About 1.5 million mattresses are discarded and thrown away in the Netherlands alone every year. It even jumps up to 35 million in Europe and 20 million in the United States. Many mattresses end up as landfill, 2/3 of which is incinerated.
At Auping we work on a world without waste and in which we reuse materials as much as possible. This is why we started the Auping Take Back System (ATBS) in 2011 in the Netherlands. When your new mattress is delivered, we are happy to take your old mattress with us. Even when it is not an Auping mattress. We make sure these mattresses are reused as much as possible, because we want to waste as few materials as possible. And it saves you a trip to the landfill site.
At Auping we want to do even better. With our range of circular mattresses, we take our responsibility as manufacturers for developing a mattress consisting of materials that are suitable for reuse. All of the materials can be recycled into a new Auping mattress over and over again. This means no more waste, no incineration of materials and a closed circle. Now that’s what we call circular. And this is our vision of the future.
We have the ambition that no mattress will end up as landfill or will be burned in the incinirator. With the introduction of our circular mattresses, we take our responsibility as a mattress manufacturer to develop mattresses of which the materials are suitable for re-use. All the materials can be used again and again to create fresh new mattresses. So we would also like to get these mattresses back.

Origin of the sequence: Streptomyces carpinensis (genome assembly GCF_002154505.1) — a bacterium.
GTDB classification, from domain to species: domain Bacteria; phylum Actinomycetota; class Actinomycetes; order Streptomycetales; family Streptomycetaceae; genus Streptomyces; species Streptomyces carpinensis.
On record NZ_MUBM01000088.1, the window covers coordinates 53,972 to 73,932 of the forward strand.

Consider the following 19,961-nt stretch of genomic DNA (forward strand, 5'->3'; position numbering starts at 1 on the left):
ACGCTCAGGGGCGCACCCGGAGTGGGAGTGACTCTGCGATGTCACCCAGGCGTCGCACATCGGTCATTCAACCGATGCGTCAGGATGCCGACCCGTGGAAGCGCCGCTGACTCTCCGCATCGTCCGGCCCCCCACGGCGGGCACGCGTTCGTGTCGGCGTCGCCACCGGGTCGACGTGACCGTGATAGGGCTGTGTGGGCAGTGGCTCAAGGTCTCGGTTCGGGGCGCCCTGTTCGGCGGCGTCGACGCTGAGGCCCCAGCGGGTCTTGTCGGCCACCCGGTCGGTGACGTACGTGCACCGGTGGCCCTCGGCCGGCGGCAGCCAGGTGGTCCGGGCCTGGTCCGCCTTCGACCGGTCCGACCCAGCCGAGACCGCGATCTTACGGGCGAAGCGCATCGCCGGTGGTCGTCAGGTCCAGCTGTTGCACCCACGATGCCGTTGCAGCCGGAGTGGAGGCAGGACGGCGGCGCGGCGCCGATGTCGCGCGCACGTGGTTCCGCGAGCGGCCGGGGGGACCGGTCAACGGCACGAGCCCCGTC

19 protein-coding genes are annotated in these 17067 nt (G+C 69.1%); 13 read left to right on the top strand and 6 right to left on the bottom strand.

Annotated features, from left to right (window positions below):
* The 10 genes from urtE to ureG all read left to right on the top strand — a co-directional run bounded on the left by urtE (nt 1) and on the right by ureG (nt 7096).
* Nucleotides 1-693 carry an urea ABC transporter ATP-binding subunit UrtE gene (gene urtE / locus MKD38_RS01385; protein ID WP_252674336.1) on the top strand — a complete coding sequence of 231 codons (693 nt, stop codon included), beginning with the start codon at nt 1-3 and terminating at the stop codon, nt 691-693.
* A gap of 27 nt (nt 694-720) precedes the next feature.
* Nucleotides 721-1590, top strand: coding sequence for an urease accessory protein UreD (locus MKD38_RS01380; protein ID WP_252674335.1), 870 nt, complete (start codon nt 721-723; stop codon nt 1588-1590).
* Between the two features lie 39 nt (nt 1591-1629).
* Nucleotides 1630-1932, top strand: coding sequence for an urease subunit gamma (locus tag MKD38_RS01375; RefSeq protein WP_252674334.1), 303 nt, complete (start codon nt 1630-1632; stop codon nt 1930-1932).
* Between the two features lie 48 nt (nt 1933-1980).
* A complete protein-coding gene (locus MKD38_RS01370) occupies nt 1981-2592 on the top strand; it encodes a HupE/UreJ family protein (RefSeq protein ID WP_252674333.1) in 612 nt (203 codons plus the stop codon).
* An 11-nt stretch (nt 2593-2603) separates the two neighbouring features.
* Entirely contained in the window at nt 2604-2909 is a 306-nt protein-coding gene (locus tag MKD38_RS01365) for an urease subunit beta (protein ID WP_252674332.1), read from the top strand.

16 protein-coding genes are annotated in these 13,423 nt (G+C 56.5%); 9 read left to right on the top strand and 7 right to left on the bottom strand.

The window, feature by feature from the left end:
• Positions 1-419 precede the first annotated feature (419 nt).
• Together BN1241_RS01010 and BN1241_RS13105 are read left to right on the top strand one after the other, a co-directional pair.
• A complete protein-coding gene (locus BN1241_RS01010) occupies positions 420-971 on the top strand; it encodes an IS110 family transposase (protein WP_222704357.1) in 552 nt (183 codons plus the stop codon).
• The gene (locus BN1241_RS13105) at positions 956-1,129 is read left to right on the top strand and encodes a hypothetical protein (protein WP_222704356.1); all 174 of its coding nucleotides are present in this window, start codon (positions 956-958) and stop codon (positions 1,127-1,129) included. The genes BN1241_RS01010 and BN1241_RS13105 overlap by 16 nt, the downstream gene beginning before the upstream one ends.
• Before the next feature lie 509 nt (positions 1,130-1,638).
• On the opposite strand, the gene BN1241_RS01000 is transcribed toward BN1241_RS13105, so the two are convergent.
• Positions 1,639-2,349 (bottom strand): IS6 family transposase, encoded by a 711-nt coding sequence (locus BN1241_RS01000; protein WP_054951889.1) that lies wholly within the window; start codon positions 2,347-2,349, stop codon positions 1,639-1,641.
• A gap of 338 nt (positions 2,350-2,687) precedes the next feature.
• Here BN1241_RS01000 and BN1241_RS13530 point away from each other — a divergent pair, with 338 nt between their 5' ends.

At Auping, we have set up a separate location where our circular mattresses are disassembled. All parts are separated and then processed into raw materials using the correct methods. We do this together with our suppliers and material processors. Currently, this is a small-scale site where we are learning how to efficiently disassemble mattresses of circular design. To achieve a fully closed loop, we cooperate with organisations that have knowledge and experience with high-quality recycling infrastructure for polyester PET bottles, for example. In a few years, when large numbers of circular mattresses have reached the end of their lifespan and are being returned, this process will be optimised and can be scaled up. At that point, the recycling process can be carried out by ourselves and by other parties who are already active in the processing of used mattresses.